June 17, 2020 – In an unprecedented, historic and dramatic moment, California’s largest utility company PG&E pleaded guilty to 84 felony counts of involuntary manslaughter in a California fire that totally destroyed the town of Paradise in November 2018. See the link to the article in MarketWatch.
As part of the plead, PG&E will pay a maximum of $3.5 million in fines plus $0.5 million for the cost of investigation. This is on top of the $25.5 billion the company agreed to pay for losses from the 2018 fire as well as other fires in 2017.
Back in January 2019, I wrote that since revenue for utility companies are regulated, it is hard to affect revenue except by significantly adding more “investments” over time. Expenses, on the other hand, are within the control of management. The more that utility companies can reduce their operation and maintenance expense, the more profit they make and, therefore, bonus and incentive compensation to management. Keep in mind that, for the most part, there is little penalty for utility companies that don’t keep proper maintenance of their systems.
With the exception of a very small percentage of rural cooperatives, utility companies are “private” for-profit companies – beholden to shareholders and management. Unlike a free and competitive market, utility companies are granted a franchise that essentially allow them to operate as a monopoly. Customers cannot switch utility company if they are unhappy with the service.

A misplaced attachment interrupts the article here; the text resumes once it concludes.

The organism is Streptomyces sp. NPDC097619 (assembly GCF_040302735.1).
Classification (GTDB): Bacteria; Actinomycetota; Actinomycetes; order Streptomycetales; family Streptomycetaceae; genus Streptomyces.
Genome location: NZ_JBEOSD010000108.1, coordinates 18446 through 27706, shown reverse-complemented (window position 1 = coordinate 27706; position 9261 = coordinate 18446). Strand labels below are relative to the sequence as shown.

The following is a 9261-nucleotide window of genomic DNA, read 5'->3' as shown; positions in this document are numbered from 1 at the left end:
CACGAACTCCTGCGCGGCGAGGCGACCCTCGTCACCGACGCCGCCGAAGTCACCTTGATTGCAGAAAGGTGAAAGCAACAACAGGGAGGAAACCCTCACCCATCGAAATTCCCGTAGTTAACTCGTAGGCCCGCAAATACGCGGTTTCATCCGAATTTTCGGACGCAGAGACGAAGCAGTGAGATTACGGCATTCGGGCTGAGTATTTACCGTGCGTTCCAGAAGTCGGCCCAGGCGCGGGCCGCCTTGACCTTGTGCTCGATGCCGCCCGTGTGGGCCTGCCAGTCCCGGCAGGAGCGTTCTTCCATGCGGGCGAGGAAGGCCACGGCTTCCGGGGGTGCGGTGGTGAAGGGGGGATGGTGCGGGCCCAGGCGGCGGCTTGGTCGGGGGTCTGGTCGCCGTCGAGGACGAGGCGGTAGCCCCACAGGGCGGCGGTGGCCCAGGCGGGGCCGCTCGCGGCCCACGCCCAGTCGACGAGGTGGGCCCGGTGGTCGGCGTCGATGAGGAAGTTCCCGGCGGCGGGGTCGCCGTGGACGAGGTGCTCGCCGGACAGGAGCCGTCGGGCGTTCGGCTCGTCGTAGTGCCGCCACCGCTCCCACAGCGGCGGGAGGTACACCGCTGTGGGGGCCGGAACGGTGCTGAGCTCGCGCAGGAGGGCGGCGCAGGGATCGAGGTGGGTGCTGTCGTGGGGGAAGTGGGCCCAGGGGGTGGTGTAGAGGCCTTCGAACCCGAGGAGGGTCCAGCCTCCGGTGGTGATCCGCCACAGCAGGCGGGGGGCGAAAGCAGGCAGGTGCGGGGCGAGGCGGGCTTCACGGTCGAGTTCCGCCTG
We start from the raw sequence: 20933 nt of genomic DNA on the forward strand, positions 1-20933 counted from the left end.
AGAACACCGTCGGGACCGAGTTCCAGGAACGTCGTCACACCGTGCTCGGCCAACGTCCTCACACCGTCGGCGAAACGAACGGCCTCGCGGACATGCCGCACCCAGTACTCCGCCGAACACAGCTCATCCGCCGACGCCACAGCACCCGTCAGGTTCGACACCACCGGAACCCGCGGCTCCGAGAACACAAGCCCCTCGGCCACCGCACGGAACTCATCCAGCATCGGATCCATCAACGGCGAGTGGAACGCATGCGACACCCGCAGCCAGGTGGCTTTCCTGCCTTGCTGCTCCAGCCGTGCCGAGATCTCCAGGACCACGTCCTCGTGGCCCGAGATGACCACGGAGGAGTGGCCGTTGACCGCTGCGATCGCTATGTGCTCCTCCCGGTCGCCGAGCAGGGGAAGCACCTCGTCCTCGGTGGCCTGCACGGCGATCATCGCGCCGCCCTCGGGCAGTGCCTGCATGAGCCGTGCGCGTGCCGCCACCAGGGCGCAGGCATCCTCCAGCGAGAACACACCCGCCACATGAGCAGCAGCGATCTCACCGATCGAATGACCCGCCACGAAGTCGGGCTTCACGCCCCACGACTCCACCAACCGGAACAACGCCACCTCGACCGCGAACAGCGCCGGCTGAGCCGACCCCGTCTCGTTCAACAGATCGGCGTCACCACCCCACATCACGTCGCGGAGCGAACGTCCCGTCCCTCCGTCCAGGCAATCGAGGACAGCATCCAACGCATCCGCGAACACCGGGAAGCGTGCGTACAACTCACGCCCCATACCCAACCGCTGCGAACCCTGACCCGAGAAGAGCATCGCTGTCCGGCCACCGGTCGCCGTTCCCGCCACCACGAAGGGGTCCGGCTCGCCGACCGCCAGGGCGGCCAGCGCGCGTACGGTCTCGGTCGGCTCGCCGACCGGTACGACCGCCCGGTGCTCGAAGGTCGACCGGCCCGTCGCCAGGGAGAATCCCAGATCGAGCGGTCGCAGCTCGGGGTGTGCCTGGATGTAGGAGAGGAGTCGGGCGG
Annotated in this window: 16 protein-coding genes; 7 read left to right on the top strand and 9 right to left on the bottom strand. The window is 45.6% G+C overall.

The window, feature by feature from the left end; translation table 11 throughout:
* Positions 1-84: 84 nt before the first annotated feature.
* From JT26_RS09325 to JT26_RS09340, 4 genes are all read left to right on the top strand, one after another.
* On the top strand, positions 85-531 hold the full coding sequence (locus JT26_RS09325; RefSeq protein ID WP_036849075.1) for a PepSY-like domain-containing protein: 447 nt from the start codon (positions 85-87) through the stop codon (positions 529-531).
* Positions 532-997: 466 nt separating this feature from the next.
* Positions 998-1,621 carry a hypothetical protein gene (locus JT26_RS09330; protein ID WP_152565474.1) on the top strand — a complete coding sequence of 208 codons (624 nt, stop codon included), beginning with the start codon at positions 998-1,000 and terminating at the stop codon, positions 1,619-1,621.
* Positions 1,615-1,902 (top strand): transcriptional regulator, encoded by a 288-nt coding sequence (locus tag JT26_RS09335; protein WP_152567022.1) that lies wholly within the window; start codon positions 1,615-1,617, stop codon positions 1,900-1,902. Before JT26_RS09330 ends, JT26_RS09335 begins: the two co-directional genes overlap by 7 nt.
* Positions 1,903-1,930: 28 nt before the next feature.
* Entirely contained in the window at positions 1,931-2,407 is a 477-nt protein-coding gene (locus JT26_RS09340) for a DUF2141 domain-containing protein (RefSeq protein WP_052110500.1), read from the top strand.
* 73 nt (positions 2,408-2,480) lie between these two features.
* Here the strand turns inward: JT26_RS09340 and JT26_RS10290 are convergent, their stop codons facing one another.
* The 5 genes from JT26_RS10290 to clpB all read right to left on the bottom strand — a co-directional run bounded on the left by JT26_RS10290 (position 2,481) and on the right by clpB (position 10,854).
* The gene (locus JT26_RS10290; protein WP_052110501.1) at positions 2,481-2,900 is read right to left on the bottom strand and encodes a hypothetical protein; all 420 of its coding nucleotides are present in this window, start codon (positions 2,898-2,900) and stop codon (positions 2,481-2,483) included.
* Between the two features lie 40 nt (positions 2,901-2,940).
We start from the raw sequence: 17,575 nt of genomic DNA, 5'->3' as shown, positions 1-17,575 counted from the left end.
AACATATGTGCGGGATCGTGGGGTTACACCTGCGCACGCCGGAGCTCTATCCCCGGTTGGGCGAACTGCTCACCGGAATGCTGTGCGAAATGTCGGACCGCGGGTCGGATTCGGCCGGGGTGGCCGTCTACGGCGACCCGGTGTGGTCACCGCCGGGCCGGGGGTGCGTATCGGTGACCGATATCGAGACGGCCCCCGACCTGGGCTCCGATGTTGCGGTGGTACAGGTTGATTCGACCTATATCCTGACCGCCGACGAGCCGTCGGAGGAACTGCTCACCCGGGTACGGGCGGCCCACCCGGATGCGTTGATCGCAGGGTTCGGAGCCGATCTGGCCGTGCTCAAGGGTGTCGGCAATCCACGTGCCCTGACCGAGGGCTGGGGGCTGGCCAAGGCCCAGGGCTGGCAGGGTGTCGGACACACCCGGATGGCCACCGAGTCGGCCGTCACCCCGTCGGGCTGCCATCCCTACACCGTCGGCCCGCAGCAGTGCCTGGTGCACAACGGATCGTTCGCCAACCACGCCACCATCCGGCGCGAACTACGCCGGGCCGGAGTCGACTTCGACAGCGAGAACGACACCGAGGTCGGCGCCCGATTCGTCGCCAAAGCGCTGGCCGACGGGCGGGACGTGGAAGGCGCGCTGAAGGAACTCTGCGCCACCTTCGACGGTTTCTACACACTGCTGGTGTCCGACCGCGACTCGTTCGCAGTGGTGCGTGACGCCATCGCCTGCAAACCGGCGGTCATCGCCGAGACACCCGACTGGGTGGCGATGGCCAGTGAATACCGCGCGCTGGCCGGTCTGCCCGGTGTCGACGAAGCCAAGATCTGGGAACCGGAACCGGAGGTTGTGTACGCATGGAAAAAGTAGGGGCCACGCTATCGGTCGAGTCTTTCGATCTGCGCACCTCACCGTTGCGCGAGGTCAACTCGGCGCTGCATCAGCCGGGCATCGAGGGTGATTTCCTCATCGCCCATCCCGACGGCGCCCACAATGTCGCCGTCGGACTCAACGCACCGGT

The historic plead to manslaughter by PG&E is a continuing reminder for lawmakers to rethink the traditional model where for-profit utility companies are allowed to operate as a monopoly to provide essential public service (i.e., electricity) with built-in conflicts of interest against public interest should continue or not!
See the January 2019 articles:
“Rethink Utilities?” https://www.njcharge.org/single-post/2019/01/30/RETHINK-UTILITIES
“It Finally happened” https://www.njcharge.org/single-post/2019/01/15/It-Finally-Happened